“It was bittersweet,” he said. “I just wanted Pippi.”
Again, he drew on the support from so many people who kept saying he’d get her back. They included a woman from the Grand County animal shelter who told him, “It’s been raining, so she has water. It hasn’t been too cold or too hot. She’s probably out there and doing fine.”
Still, all of the Tollunds wanted her back.
What happened next some might call a miracle. On Saturday, July 10, both Eric and Katie received phone calls from the other side of the Divide.
They were from a young man named Joey Najjar, who was mountain biking in the West Magnolia trails near Nederland. As the crow flies, the trail network is about 19 miles from Tabernash, but who knows how many dozens of miles Pippi had run on her journey over the pass (her vet later said she likely had a 100-mile journey). Fortunately, she’d stayed strong, and Joey and his friend Flinders Hoff were kind enough when they saw her bedraggled fur and limping body to take pity and get close enough to inspect her collar, where they found her tag with both Katie and Eric’s numbers, which they called, initiating what would come next.
That weekend, my husband Shawn and I were going to go backpacking in the Indian Peaks Wilderness to celebrate our 23rd wedding anniversary. All kinds of things prevented us from going, including a work emergency for him on Sunday morning. With the heat of the day coming, I took off from my house to mountain bike by myself. But soon, I got a call from Shawn, who’d talked to Eric.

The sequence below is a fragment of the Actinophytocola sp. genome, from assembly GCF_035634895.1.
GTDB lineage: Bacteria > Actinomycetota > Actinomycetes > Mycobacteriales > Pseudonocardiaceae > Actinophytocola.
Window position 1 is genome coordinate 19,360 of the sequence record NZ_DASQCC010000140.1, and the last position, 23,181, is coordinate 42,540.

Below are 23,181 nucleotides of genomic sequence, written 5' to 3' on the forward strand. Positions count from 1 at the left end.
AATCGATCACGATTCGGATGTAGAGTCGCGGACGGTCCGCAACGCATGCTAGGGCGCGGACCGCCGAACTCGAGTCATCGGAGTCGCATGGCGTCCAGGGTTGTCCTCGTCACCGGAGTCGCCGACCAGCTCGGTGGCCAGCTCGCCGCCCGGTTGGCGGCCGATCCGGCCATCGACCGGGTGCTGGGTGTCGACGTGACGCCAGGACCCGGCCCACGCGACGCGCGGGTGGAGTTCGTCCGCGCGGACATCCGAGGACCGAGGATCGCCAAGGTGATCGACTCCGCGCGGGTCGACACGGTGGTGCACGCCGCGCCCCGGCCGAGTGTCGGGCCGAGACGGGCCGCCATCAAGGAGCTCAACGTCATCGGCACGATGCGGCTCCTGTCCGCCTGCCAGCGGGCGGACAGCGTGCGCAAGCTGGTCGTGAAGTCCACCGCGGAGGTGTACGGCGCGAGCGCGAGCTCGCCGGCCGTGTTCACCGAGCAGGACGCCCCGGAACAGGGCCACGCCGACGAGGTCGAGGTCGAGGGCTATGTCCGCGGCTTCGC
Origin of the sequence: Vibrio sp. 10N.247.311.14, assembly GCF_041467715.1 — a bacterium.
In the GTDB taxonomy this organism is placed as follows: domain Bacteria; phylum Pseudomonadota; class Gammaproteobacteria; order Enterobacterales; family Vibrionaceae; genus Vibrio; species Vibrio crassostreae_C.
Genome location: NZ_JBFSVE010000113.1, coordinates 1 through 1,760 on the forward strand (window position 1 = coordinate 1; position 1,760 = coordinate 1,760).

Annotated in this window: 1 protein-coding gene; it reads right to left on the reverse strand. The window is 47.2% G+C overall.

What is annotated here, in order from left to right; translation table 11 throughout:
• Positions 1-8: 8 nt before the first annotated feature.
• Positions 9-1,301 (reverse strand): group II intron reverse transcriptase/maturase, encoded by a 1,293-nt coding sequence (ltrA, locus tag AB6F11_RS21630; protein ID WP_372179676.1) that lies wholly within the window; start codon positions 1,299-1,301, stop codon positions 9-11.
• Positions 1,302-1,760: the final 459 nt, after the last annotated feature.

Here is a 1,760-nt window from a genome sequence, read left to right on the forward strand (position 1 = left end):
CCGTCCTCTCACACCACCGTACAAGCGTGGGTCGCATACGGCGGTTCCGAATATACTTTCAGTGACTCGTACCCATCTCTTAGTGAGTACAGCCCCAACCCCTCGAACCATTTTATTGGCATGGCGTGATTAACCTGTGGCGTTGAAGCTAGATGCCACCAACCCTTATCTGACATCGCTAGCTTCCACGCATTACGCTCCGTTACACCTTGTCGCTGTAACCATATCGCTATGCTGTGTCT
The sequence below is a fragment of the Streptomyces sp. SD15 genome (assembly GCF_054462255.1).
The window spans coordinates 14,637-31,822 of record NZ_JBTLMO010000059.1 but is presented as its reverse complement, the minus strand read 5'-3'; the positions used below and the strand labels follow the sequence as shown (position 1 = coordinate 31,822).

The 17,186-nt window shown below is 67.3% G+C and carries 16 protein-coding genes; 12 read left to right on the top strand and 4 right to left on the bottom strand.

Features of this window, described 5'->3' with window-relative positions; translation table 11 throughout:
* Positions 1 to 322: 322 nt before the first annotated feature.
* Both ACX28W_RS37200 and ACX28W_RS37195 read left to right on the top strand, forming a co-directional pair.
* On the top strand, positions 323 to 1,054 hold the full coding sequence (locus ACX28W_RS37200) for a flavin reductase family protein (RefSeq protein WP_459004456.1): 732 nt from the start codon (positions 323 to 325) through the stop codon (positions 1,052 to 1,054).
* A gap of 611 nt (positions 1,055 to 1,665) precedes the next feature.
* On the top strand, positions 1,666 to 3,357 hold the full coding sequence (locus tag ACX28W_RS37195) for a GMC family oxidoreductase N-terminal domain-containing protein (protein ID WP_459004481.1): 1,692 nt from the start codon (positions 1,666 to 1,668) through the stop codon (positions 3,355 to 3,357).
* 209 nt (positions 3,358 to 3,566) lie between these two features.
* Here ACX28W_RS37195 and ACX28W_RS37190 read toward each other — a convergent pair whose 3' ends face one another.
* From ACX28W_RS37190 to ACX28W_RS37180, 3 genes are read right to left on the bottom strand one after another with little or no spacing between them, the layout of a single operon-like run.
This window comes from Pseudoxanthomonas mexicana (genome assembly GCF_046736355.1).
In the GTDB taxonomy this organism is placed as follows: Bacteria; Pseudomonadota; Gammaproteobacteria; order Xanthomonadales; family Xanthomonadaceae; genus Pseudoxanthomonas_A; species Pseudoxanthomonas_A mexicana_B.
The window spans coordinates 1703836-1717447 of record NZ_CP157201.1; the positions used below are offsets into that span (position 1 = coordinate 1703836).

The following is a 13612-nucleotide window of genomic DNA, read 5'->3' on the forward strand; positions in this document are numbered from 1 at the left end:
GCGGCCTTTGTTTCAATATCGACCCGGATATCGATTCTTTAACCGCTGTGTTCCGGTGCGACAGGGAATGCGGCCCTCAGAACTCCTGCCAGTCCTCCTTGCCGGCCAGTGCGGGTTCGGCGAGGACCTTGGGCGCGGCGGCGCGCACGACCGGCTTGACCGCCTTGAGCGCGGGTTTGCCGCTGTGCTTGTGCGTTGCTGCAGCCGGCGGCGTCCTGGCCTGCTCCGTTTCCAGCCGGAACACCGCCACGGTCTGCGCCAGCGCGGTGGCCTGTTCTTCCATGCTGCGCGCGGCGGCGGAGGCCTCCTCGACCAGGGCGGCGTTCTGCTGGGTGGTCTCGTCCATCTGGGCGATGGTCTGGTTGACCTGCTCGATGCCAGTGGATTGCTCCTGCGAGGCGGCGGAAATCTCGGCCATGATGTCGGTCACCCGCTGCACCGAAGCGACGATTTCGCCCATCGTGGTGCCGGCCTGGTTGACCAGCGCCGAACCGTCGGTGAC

It turned out Joey, Flinders and Pippi were about 4 miles from where I was riding. I raced home (avoiding two bull moose and crashing once), hopped in a truck and met Shawn at Magnolia. Then he, our daughter and I sped to Pippi. The humans had saved her. She was in the arms of people who knew her. She was about to fall into the hugs of the family that adored her.
When I talked to Eric on the phone this past Monday, he said, “It’s amazing. She’s limping and couple of her footpads are rubbed raw and I think her joints are pretty sore. But this morning, she had one of her favorite toys in her mouth and was walking around doing whole-butt wiggles.”
The Tollunds want to thank everyone in Grand County who helped search for their beloved pup, and Joey and Flinders who found her and hung with her until her rescue. I just feel honored that I got to be a part of reuniting a sweet dog with her sweet family.
As for Eric, whose career revolves around helping and taking care of people — be it by rescuing them from a fire or leading them safely down backcountry chutes — he says this:
“What happened to us was amazing. It makes you realize when people are having a hard time what kindness can do. How that can change a situation. It brings people together. I mean we’ve been getting calls from so many people since we found Pippi.”
Even after disaster was averted.